Although there are millions of rods and cones in the vertebrate eye, it's necessary to be somewhat selective in the transmission of the signal back out. Some light-sensitive elements will be on and others off at any given moment, obviously, and the brain has to interpret this. The connections between the primary elements, the rods and cones, and the brain, are mediated through the various layers of the retina in such a way that the actual input to the brain is controlled.
Since they're neurons, the rods and cones use neurotransmitters as would be expected. But unlike ordinary neurons, they don't generate an action potential. Rather, the rods and cones, and all of the integrator neurons except the final ones in the chain use electrotonic conduction, i.e. the direct flow of electric current along the membrane. Thus there is a continuous charge flow, not the all-or-nothing response seen in typical neuronal transmission. The release of neurotransmitters at the synapses is graduated in proportion to the amount of current flowing, and the response post-synaptic cell (the first of a series of integrator neuronss) is graded in turn. By use of this mechanism of graded conduction and varying levels of neurotransmitters, the response is proportional to the light intensity falling on the area of the retina.
Rods and cones synapse with integrator neurons in the outer plexiform layer. There are several types of such neurons and the pathway by which the signal is conducted is different for rods and cones. Types of integrators include horizontal cells, whose communications are entirely within the outer plexiform layer, and which connect rods and cones with bipolar cells.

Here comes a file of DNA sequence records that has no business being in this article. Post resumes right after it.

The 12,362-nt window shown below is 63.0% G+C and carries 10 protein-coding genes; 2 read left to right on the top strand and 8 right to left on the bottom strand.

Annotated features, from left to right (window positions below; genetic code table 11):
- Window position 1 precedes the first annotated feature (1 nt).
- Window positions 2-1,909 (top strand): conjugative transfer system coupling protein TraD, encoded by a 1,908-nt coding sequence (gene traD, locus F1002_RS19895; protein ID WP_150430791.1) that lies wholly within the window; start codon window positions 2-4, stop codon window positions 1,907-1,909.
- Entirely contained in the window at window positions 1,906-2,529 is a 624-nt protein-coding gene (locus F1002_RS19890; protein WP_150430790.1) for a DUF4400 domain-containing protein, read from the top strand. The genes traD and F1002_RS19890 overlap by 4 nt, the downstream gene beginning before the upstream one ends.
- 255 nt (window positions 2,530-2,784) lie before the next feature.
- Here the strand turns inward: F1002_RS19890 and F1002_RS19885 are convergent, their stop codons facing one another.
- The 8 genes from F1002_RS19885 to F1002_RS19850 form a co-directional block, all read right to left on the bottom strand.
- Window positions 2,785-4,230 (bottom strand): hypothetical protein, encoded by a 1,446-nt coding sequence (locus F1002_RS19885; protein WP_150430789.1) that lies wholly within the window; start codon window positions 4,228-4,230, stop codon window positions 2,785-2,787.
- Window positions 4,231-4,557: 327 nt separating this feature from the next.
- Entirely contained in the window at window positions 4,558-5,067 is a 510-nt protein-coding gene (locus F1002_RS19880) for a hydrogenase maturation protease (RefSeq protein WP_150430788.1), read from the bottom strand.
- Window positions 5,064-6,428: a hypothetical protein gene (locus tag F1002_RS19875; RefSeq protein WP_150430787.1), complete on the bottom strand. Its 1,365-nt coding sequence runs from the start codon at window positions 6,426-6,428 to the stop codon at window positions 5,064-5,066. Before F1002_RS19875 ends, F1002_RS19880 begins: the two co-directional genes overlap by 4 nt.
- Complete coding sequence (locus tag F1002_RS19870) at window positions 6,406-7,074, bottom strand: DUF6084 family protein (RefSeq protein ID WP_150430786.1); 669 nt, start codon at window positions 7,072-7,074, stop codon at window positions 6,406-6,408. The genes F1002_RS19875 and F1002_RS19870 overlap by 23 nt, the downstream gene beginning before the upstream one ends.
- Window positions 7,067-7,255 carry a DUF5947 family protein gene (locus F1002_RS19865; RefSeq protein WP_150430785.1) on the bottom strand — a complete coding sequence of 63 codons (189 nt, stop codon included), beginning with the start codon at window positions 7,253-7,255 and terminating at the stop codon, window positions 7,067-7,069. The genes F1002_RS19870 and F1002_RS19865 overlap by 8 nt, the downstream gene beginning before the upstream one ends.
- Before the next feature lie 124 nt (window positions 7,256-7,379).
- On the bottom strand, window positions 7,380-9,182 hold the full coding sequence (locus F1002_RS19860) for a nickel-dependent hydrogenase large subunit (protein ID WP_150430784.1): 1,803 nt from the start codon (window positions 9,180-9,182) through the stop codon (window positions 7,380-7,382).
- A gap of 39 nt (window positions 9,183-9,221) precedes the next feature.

Bipolar cells can receive signals from the rods and cones directly, or via the mediation of a horizontal cell. Their dendrites are in the outer plexiform layer, and their axons extend inward to the inner plexiform layer, where they synapse with other integrators, specifically amacrine cells and ganglion cells.
The amacrine cells mediate signals between bipolar cells, other amacrine cells, and ganglion cells. The ganglion cells are the final element in the chain, and they receive input from either the bipolar cells or the amacrine cells. The simplest and fastest pathway for transmission of a signal is:
And the ganglion cells' bundled axons make up the beginnings of the optic nerve. The connection for rods is different than it is for cones, and it involves four neurons in the chain
Rod > Bipolar cell > Amacrine cell > Ganglion cell
with, again, the synapse with the ganglion cell marking the end of intra-retinal processing and the beginning of transmission of the integrated output into the visual cortex.
The signal routes described above are the simplest possible cases: there is considerable flexibility of "choice" in the pathway, and the actual route of information through the retina is usually a great deal more complicated. Further, the influence of horizontal cells on the ultimate output has not yet been discussed.
Lateral connections between two rods and cones, bipolar cells, etc., are all possible and the number of switches in the system and possible combinations is nearly infinite.
In the diagram at right, which is itself a considerable simplification of the actual situation, it is easy to trace any number of possible pathways a signal can take from the rod or cone to a ganglion cell.